– The answer to why the pro-nationalist Svoboda party took Ukraine’s three western oblasts in the Oct. 31 local elections was on full display in an exchange that took place between two well-known actors on a national talk show a few days after the vote.
Aleksei Panin of Russia told an increasingly agitated studio audience that he saw no difference among Ukrainians, Russian and Belarusians. He asked why children were forced to study Ukrainian in the largely Russian-speaking Crimea. Panin then questioned the 1954 decree that transferred possession of the peninsula from Russia to Ukraine, indicating it was just “a piece of paper.”
Bohdan Beniuk, an honored Ukrainian actor who is also Svoboda’s co-head, then took the microphone. Calling his theatrical colleague a “beautiful Russian nationalist…who loves his country” Beniuk asked a question that resonated with the audience: “Why don’t I have the right to be a Ukrainian nationalist?”
That statement summed up the feeling of many Svoboda supporters and residents in western Ukraine who have distressingly watched the pro-Russian Party of Regions increasingly assault their country’s language, culture, history and even territorial integrity since taking power earlier this year.
Yet equally unhappy with the infighting of the democratic opposition parties that used to represent them, voters here have called for new leaders who would stand up for their rights and challenge the kind of attitudes displayed by individuals like Panin, whether it be at home or abroad.
“It’s a reaction to Russian chauvinism,” and the current policies of the Regions Party, said Taras Vozniak, a Lviv-based political observer and editor-in-chief of the independent Ji magazine, said of Svoboda’s solid electoral showing.
Once considered a nationalist fringe group, Svoboda has stepped in to fill a perceptible void. The party has vowed to keep Ukrainian as the only state language, promised to rid the country of officials like education and science minister Dmytro Tabachnyk, who has maligned western Ukrainians by saying they really aren’t Ukrainian, and to defend the country’s sovereignty.
“This leadership is leading us to blood and civil war,” if it continues with its current anti-Ukrainian policies, Oleh Tiahnybok, Svodoba’s party leader, warned on the same show.
Nationwide, Svoboda took 5.2 percent of the Oct. 31 vote, a result that would win it a place in Ukraine’s parliament if elections were held today.
The party now has a majority in the Lviv city council, the largest faction in the Lviv, Ivano-Frankivsk and Ternopil regional councils, as well as the largest factions in the Ternopil and Ivano-Frankivsk city councils.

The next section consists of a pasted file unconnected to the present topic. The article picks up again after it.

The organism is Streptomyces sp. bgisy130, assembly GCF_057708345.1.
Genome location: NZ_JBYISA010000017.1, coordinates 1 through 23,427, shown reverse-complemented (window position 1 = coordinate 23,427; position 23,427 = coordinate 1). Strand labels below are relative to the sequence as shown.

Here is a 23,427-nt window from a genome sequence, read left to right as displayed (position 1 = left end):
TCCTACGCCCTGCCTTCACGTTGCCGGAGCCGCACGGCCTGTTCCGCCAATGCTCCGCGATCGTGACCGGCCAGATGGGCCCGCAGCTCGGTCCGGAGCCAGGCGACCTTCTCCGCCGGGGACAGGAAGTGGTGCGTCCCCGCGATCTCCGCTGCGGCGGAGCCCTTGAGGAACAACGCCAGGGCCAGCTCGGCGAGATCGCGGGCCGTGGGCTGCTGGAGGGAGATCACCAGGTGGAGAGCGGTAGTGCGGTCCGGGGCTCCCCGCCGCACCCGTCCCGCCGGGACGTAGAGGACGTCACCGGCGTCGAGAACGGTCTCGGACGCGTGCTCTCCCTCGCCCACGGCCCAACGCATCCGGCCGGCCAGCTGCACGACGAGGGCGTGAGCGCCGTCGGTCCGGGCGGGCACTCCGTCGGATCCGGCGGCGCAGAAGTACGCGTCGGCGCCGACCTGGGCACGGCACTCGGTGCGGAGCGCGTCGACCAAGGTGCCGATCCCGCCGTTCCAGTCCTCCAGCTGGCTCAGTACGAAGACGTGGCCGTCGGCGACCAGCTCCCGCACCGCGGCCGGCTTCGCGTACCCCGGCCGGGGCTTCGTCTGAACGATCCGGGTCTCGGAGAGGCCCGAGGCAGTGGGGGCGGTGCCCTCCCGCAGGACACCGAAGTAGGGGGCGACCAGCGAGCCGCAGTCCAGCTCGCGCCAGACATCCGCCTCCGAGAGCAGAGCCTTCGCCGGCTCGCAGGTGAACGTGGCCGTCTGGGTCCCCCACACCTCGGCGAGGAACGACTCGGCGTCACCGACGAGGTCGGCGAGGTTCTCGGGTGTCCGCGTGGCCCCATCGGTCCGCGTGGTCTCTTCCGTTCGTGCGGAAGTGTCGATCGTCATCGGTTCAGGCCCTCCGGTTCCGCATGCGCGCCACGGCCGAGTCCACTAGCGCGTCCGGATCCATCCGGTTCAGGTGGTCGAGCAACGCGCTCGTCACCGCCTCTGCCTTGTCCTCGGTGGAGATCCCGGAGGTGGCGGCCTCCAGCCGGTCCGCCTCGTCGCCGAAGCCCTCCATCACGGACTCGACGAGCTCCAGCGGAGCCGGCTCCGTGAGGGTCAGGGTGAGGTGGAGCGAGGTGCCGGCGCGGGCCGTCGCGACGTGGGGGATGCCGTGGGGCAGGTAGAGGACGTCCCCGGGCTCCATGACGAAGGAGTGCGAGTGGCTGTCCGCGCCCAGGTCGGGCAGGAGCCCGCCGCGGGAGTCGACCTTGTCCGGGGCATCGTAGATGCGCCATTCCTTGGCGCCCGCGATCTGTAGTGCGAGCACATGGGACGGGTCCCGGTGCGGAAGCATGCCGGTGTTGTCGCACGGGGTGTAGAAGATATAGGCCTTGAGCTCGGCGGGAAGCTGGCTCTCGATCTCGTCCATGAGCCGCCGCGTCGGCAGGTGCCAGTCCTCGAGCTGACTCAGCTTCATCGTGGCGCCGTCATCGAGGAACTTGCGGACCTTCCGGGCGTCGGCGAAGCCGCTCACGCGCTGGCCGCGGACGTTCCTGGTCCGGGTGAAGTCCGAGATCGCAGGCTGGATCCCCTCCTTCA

Ternopil held regional elections in 2009, which was when Svoboda signaled its rise as a regional political player.
Olha Palaciuk from Ternopil said she voted for Svoboda because she wanted to give young people a chance at governance. “Who else could I vote for?” she asked.
To a great extent, however, the Party of Regions has helped give rise to Svoboda through its policies, analysts and politicians said.
Andriy Shevchenko, a Bloc of Yulia Tymoshenko parliamentarian, told a TV audience that President Viktor Yanukovych and his Regions Party could not appoint people like Tabachnyk and not expect a response. “Force is met with force,” he said.
While it may seem paradoxical, however, Svoboda and the Party of Regions need each other politically but for different reasons, said Vasyl Rasevych, a senior research fellow at the Institute of Ukrainian Studies, National Academy of Sciences of Ukraine.
Svoboda needs to show it is the only nationally-oriented party that can stand up to the Regions. Regions needs Svoboda as a tool for clamping down on democracy; it can say borderline Fascist parties are coming to power democratically in Ukraine and this tendency needs to be stopped.
Svoboda is a trump-card in that process, said Rasevych. Regions will argue that the party is a “danger for everyone” and just like Hitler came to power through democratic elections, Svoboda has come to power legitimately.
“The Party of Regions is beginning to turn back democracy,” Rasevych said.
Lviv-based political observer Vozniak expressed dismay that Western media has tended to turn a blind eye to the Regions’ anti-Ukrainian policies, but was quick to denounce Svoboda. The danger posed by the party has been overstated, analysts said.
“Svoboda is made up of different people,” said Vozniak. The party is now faced with a significant challenge and that is how to govern on the local level, Rasevych said. It is woefully short on professionals who can manage the kinds of issues that face municipal governments.
“They have few qualified specialists,” he said. “And many of these people don’t have an idea of what local councils do.”
To that end, analysts are divided whether the Oct. 31 local elections mark the height of Svoboda's popularity, or just the beginning. Much will depend on whether democracy grows or ebbs in Ukraine.
Officials in Kyiv, however, remain unimpressed by such analyses. Hanna Herman, the deputy head of the presidential administration, told the independent Zerkalo Tyzhnya newspaper that it was important to analyze how the people who voted for Svoboda “understand democracy.”
“Obviously the growth of the popularity of this political party is the result of the disappointment of so-called democrats,” she said.
Kyiv Post staff writer Natalia A. Feduschak can be reached at email@example.com